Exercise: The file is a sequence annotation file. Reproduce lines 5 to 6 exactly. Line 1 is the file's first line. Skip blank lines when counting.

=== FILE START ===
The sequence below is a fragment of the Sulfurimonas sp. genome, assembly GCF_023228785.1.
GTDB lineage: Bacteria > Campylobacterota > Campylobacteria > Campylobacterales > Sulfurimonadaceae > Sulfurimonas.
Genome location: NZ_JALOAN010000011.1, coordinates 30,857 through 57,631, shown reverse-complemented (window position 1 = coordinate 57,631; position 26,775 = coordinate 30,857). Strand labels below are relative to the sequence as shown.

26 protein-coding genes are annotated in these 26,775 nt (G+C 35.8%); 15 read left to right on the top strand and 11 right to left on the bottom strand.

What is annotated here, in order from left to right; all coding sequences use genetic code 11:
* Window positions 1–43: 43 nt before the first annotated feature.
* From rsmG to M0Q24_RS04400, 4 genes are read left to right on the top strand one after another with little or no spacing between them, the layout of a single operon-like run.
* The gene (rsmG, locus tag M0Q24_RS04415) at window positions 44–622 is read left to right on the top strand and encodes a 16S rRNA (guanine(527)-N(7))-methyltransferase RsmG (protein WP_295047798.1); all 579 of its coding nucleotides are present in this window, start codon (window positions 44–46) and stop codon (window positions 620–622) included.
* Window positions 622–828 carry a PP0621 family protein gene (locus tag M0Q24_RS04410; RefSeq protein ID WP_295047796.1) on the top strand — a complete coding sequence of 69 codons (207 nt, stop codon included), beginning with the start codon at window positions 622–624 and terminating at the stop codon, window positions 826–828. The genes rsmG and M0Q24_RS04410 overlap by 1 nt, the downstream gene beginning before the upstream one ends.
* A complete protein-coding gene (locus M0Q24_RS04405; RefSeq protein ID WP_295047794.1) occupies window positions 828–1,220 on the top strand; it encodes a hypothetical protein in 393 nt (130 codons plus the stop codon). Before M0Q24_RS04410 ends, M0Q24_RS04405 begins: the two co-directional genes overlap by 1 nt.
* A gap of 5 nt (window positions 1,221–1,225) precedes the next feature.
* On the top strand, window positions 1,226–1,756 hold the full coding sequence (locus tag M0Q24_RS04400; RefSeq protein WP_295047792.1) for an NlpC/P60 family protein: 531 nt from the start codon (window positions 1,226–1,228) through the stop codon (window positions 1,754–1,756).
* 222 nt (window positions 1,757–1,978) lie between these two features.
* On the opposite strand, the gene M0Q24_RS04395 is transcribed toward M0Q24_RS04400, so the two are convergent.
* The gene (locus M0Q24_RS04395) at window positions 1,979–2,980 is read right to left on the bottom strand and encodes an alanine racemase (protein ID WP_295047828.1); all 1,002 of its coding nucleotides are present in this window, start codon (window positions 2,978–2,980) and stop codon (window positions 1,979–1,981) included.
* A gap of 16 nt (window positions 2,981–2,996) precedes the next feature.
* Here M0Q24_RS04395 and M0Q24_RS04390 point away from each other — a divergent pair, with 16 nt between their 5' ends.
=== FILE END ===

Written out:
What is annotated here, in order from left to right; all coding sequences use genetic code 11:
* Window positions 1–43: 43 nt before the first annotated feature.